SEIU president Stern to resign

Ben Smith broke the news yesterday at Politico: Andrew Stern is resigning as president of the Service Employees International Union (SEIU).

The SEIU has emerged as a central political player and has grown rapidly under Stern's tenure, and some close to him had expected him to resign during the first term of the president he helped elect, and after the achievement he'd spent years focusing on, widening access to health care. But he's also waged a series of bitter battles inside the labor movement, one of the nastiest of which turned in SEIU's favor with a California court ruling last week. Stern also won a victory when Obama named his union's lawyer, Craig Becker, to the National Labor Relations board over Republican objections in a recess appointment last month.

Stern, even without the union presidency, would remain on, among other things, the board of President Obama's deficit commission, to which he was appointed in February.

Change to Win executive director Anna Burger is widely viewed as Stern's heir apparent, and has been groomed for the post, though other union officials, including international executive vice presidents Mary Kay Henry and Gerald Hudson, are also sometimes mentioned.

Sam Stein reported at the Huffington Post,

Since his ascension to his current position, Stern was able to expand his union into a 2.2 million-member force. In the process, he became a major player on the political scene and a close ally of the Obama White House.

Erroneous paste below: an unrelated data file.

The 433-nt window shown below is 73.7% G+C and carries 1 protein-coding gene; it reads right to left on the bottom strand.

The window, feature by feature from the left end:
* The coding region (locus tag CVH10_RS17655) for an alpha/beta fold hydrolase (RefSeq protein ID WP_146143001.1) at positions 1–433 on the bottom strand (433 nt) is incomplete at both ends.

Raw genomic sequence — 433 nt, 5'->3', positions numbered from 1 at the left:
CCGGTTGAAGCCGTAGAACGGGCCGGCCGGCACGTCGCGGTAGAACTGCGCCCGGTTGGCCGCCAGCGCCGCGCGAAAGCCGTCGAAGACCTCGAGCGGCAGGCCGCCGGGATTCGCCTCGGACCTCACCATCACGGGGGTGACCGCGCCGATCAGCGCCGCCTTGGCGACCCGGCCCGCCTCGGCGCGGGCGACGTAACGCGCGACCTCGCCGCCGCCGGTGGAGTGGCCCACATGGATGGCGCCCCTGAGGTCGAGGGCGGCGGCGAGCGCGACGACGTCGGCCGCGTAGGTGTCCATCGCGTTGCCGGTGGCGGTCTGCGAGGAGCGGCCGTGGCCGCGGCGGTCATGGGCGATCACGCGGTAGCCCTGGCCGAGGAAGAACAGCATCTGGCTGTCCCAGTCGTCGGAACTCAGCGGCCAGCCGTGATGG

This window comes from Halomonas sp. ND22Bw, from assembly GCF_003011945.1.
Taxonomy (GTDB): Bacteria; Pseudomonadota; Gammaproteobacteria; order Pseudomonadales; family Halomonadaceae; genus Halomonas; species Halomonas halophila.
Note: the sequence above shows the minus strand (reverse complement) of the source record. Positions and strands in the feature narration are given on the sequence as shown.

But those close to him say he wanted to tackle different, more personal activities at this stage in his career. The passage of health care reform presented a sound achievement from which to depart from his presidential post. And while he was currently in the process of launching a third-party initiative in North Carolina -- to challenge those House Democrats who voted against health care reform legislation -- he was also growing tired of the daily grind, a source close to Stern says. [...]

As is typical when powerful political figures abruptly leave their posts, Stern's departure has spurred speculation that he was compelled to leave by more than just a sense of proper timing. In an email statement sent to reporters on Monday evening, SEIU spokesperson Michelle Ringuette says, "Stern will address these rumors at the close of the SEIU Executive Committee meeting this week."

Your guess is as good as mine.

Tags: organized labor, SEIU, Andrew Stern, Andy Stern, Labor (all tags)

Comments

9 Comments

Stern has been great

as has organized labor in general, the WFP in NY as well. I still cannot forgive ALL our Democratic leaders who threw ACORN under a bus. They brought millions of economically disadvantaged voters to the polls who voted heavily Democratic!

by politics64 2010-04-13 12:14PM | 0 recs
The great under reported story of the past year.

Acornophobia is rooted in race, i.e., poor people of color voting out the white male power structure.

We see many instances of just how racist America still is.